After months of cleaning house at G4, the network has been granted a somewhat inadvertent reprieve, as NBCUniversal has decided that the low-rated women’s lifestyle outlet Style will now surrender its spot on the dial to Esquire Network.
The new male-targeted network bows in the Style footprint on Sept. 23. Esquire Network general manager Adam Stotsky will continue to oversee G4.
If nothing else, shifting Esquire to the Style slot will give the new property a better shot at drawing an audience. Per SNL Kagan estimates, Style is available in a little more than 75 million homes, while G4 reaches around 62 million subs.
Neither niche net is a huge ratings magnet. This summer Style averaged just 79,000 adults 18-49 in prime time, while G4 delivered 67,000.
Salaam Coleman-Smith, former head of Style, will continue to work at NBCU, though where, exactly, remains to be seen. Programming that’s already been bought and paid for, including an upcoming show executive produced by Rihanna, will remain in the NBCUniversal portfolio, with the lion’s share likely to land at E!
There’s also talk of moving some Style programming to Esquire—Giuliana and Bill, in particular, boasts comparatively high co-viewing numbers. Now that it appears to have won a stay of execution, it remains to be seen as to what kind of programming mix G4 will offer. The final episodes of the network’s flagship programs, Attack of the Show! and X-Play, aired in January, and development effectively stopped when the original Esquire launch scheme was announced in December 2012.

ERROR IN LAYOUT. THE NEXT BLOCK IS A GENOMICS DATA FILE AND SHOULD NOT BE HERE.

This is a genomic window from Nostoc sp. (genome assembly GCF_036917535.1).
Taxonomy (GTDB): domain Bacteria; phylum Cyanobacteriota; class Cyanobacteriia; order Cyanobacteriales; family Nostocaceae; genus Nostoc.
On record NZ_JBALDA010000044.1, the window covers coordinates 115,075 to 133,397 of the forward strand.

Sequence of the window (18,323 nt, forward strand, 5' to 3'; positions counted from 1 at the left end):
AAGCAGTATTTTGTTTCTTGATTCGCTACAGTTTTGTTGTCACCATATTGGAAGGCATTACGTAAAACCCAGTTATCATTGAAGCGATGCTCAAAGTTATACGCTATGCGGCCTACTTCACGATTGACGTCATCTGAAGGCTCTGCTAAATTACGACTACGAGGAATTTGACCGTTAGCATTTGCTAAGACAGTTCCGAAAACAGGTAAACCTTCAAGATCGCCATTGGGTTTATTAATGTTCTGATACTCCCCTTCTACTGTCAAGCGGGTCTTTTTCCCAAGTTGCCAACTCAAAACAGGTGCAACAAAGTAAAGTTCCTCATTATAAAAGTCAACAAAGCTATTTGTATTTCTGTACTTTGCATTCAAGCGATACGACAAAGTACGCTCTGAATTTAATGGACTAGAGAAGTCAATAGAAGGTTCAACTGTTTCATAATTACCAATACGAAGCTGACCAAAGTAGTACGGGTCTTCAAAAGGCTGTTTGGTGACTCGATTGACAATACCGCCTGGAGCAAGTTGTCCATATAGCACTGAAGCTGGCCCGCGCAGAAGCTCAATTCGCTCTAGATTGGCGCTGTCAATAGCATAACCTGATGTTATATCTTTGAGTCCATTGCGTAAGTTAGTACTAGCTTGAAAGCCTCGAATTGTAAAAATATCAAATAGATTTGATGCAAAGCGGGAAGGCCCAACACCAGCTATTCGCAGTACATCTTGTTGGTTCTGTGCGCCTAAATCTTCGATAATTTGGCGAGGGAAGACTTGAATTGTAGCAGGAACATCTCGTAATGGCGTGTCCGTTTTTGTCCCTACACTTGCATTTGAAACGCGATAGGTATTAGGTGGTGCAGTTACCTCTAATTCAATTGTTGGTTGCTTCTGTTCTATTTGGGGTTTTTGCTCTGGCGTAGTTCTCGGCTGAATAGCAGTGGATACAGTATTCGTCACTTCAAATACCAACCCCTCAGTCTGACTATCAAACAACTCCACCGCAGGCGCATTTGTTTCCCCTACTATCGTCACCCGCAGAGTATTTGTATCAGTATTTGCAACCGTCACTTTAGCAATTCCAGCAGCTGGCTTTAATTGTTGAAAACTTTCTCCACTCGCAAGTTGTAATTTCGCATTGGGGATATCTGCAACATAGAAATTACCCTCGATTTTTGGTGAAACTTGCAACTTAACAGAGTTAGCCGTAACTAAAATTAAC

The decision to shelve Style comes as part of a major housecleaning, which will see the departure of Oxygen network head Jason Klarman and the elevation of USA Network co-president Jeff Wachtel to president and chief content officer of NBCU Cable Entertainment.
Wachtel has been vetting programs in an unofficial capacity for non-USA networks for years, according to a source familiar with the proceedings. In his new role, Wachtel “will work closely with the presidents and development teams at each network to create compelling content that not only embodies but enhances their brands,” said Bonnie Hammer, chairman of NBCUniversal Cable Entertainment Group. (Wachtel reports directly to Hammer.)
Meanwhile, Chris McCumber, who has since 2011 served as co-president of USA, will now be the sole president of the top-rated cable net.
With Klarman gone, Bravo president Frances Berwick will add oversight of Oxygen to her remit, while Suzanne Kolb, who was NBC Broadcasting chairman Ted Harbert’s pick for the top job at E!, will stay put.
In explaining the shake-up to staff, Hammer had this to say: “[W]ith success comes a constant risk: complacency. Just because something is working today doesn't mean it will work forever.”
Today’s executive moves mark the first time NBCUniversal has acknowledged that its acquisition by Comcast created some large-scale redundancy. “With Bravo, E! and Oxygen, we offer unique takes on popular culture for an ever-broadening audience, including the all-important female demo,” Hammer told staffers. “In pursuit of that same demo, Style presents brand overlap within our portfolio. Esquire Network, on the other hand, offers an opportunity to introduce a lifestyle network that speaks to an upscale male audience underserved in the current marketplace.”
Reading between the lines, there’s clearly an attempt here to incorporate both Comcast veterans and longtime NBCU hands into the network’s authority structure. Steve Dolcemaschio, formerly the head of NBCU cable’s reality studio, will become chief operating officer of Universal Cable Productions and Wilshire Studios (reporting to Wachtel)—both near and dear to Hammer, whose history as a production exec includes a number of UCP series.
Thus far, the only network that hasn’t undergone a massive org-chart shuffle is Syfy, which continues apace with a huge development slate and several new shows in the works under president Dave Howe.